Jump Rock (Class N/A, Mile 1.3)

Jump Rock

Jump Rock
Photo taken 09/26/13

Not a rapid but a popular cliff to jump off of into a pool above Turtle Rock rapid. I have to give it a rating so class 1.



Turtle Rock (Class II+, Mile 1.4)

Tom @ Turtle Rock

Tom @ Turtle Rock
Photo by Lee Thonus taken 09/26/13

The Turtle Rock for which the rapid is named is about halfway down on river left (looks sort of like a snapping turtle). The most common line is 8-10 feet to the right of the Turtle's snout. There are a lot more lines in the center / right of the river. 



S Turn (Class III, Mile 1.7)

S Turn

S Turn
Photo by Lee Thonus taken 09/26/13

There are many lines through S Turn. The photo shows the most common and the one for which the rapid was named. This line straighens out at 3,000 cfs so no turn is required there. A couple of the most common alternate lines - Left with an eddy turn (in a location that begs you to eddy out on the left) with a peelout that takes you back to the center and another, catching an eddy in the center of the river just above the rock island with the tree growing on it and heading toward river right from that eddy. 



Big Pillow (Class III, Mile 1.9)

Big Pillow

Big Pillow
Photo of Rich by Lee Thonus taken 10/02/13 @ 1640 cfs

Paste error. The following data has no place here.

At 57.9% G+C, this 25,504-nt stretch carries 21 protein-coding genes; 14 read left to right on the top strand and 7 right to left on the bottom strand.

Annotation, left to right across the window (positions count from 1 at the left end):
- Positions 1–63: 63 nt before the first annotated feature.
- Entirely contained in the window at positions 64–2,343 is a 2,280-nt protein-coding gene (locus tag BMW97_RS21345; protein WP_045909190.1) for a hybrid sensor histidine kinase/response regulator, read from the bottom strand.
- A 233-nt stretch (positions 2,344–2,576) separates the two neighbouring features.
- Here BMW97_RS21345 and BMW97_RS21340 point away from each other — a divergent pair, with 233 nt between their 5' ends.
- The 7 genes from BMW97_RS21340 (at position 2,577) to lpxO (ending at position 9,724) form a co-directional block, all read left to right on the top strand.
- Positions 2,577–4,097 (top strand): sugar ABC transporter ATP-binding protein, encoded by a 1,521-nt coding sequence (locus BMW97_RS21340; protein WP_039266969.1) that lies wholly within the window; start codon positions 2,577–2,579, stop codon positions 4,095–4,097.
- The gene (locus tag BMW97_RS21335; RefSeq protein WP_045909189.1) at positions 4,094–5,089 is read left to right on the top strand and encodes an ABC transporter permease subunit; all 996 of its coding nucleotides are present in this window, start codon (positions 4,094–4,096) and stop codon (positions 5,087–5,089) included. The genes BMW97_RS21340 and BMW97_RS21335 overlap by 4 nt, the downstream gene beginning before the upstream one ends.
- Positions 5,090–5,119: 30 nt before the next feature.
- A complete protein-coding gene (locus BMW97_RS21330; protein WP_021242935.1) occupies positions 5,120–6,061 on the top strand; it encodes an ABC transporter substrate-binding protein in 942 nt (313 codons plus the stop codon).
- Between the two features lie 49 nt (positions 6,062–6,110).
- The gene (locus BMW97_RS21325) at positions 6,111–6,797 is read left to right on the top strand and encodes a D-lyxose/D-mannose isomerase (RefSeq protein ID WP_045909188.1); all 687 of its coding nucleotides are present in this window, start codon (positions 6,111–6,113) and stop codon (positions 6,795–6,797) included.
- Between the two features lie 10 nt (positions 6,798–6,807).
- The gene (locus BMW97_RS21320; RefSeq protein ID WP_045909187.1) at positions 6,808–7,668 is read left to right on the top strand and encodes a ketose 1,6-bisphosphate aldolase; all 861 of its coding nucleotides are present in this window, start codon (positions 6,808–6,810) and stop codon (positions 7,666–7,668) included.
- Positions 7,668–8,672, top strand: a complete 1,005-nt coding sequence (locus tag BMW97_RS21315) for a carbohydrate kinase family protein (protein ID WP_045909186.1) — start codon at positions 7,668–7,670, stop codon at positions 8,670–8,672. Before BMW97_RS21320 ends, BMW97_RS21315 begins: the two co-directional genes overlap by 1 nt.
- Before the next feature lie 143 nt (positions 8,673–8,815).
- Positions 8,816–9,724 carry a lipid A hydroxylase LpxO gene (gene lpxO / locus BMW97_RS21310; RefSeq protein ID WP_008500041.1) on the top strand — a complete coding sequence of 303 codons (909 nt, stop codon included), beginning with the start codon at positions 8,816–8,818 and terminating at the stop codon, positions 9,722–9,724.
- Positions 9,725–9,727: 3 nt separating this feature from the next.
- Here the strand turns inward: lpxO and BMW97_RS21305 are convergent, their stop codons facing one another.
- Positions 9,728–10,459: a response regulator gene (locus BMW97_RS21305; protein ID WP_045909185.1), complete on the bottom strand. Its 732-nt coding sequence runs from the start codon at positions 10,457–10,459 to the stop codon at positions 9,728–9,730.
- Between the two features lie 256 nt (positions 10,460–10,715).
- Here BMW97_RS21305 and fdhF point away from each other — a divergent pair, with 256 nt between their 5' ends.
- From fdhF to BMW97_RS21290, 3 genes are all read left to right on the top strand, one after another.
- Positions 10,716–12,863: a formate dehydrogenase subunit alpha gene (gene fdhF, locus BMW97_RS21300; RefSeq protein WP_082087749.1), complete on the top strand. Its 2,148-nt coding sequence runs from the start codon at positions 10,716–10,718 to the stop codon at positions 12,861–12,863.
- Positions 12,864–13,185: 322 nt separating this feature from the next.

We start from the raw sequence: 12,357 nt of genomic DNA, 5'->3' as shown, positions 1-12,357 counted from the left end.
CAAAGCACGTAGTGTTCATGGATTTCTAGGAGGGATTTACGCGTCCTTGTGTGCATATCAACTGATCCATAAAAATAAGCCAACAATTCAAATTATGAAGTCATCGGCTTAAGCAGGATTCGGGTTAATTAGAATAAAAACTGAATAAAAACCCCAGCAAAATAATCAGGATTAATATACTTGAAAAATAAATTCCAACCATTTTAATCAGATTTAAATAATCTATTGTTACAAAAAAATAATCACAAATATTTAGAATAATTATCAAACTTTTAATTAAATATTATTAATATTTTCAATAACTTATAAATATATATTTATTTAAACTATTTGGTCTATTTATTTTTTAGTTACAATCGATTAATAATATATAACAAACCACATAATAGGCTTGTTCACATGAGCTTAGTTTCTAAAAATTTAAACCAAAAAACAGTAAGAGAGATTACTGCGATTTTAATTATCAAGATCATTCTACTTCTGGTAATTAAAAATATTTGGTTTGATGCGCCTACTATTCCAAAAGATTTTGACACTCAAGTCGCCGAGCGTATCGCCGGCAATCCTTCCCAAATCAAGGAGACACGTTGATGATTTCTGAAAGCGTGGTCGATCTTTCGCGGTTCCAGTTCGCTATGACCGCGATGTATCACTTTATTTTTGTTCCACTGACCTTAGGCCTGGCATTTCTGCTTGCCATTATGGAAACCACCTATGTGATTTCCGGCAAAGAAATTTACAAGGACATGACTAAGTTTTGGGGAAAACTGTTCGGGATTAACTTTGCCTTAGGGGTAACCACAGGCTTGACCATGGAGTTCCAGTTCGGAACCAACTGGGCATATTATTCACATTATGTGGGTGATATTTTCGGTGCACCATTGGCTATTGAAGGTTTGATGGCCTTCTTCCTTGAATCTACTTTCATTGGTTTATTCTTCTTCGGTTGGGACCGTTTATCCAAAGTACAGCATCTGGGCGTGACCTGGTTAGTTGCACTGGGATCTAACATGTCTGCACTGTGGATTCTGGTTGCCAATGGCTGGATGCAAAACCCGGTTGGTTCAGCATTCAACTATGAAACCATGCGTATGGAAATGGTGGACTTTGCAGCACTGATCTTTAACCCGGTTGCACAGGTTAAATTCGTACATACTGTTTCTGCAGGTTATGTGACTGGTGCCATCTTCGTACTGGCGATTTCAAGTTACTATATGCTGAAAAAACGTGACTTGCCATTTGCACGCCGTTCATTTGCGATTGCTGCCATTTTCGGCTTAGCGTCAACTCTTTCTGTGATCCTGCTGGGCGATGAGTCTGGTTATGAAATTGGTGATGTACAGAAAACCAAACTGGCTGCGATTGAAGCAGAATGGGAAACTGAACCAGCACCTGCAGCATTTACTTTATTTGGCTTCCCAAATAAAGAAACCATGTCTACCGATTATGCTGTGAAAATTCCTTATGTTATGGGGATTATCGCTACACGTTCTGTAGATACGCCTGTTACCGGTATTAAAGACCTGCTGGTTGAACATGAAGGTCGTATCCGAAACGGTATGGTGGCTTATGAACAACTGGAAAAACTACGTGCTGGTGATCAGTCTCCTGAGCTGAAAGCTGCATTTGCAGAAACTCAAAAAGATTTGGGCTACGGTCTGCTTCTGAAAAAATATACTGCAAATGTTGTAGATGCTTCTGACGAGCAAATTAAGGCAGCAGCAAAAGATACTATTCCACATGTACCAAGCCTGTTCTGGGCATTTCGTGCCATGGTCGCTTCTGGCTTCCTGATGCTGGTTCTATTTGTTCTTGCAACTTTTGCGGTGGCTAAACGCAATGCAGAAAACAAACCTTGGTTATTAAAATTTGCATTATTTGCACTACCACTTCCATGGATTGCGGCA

From the short pool below S Turn, you will see a horizon line with a lot of rocks  on river right and a huge opening on river left. If you head toward the center of that opening, you will see a wave train that starts out modestly and gets progressively larger as it crashes into the Big Pillow rock. In this photo, taken at 1640 cfs, the "pillow" rock is approximately in the center of the photo with a little of the top out of the water. At 2000 cfs you can't see the rock from upstream only the pillow and aerated water. There are many strategies for running this rapid. At levels up to 4500 cfs, the easiest line is to ride the initial ramp more or less down the center, then get on the right side of the wave train, angle right, and paddle right to the fairly large eddy on the right side. Boaters with more skill will want to catch the eddies on the left and right on the way down.